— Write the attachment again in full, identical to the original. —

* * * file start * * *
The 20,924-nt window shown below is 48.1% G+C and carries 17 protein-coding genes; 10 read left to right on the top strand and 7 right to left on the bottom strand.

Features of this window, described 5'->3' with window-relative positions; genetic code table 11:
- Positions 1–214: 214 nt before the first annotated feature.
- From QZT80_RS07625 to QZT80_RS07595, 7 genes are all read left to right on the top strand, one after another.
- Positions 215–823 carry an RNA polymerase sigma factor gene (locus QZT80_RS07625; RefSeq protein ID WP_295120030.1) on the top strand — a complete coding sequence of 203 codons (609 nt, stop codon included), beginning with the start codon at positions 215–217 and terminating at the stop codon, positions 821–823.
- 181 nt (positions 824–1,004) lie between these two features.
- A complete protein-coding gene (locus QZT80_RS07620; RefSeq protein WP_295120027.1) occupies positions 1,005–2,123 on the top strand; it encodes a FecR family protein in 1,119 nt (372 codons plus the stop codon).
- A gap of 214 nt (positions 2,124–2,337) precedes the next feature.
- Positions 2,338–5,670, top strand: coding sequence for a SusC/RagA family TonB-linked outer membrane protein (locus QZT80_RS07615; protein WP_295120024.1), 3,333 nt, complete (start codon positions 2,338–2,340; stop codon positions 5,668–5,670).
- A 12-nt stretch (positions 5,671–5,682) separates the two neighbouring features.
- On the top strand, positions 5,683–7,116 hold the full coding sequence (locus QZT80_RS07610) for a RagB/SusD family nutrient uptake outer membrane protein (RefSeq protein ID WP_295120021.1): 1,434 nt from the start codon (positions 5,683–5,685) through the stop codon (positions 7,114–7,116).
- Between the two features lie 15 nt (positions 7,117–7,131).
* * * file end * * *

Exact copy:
The 20,924-nt window shown below is 48.1% G+C and carries 17 protein-coding genes; 10 read left to right on the top strand and 7 right to left on the bottom strand.

Features of this window, described 5'->3' with window-relative positions; genetic code table 11:
- Positions 1–214: 214 nt before the first annotated feature.
- From QZT80_RS07625 to QZT80_RS07595, 7 genes are all read left to right on the top strand, one after another.
- Positions 215–823 carry an RNA polymerase sigma factor gene (locus QZT80_RS07625; RefSeq protein ID WP_295120030.1) on the top strand — a complete coding sequence of 203 codons (609 nt, stop codon included), beginning with the start codon at positions 215–217 and terminating at the stop codon, positions 821–823.
- 181 nt (positions 824–1,004) lie between these two features.
- A complete protein-coding gene (locus QZT80_RS07620; RefSeq protein WP_295120027.1) occupies positions 1,005–2,123 on the top strand; it encodes a FecR family protein in 1,119 nt (372 codons plus the stop codon).
- A gap of 214 nt (positions 2,124–2,337) precedes the next feature.
- Positions 2,338–5,670, top strand: coding sequence for a SusC/RagA family TonB-linked outer membrane protein (locus QZT80_RS07615; protein WP_295120024.1), 3,333 nt, complete (start codon positions 2,338–2,340; stop codon positions 5,668–5,670).
- A 12-nt stretch (positions 5,671–5,682) separates the two neighbouring features.
- On the top strand, positions 5,683–7,116 hold the full coding sequence (locus QZT80_RS07610) for a RagB/SusD family nutrient uptake outer membrane protein (RefSeq protein ID WP_295120021.1): 1,434 nt from the start codon (positions 5,683–5,685) through the stop codon (positions 7,114–7,116).
- Between the two features lie 15 nt (positions 7,117–7,131).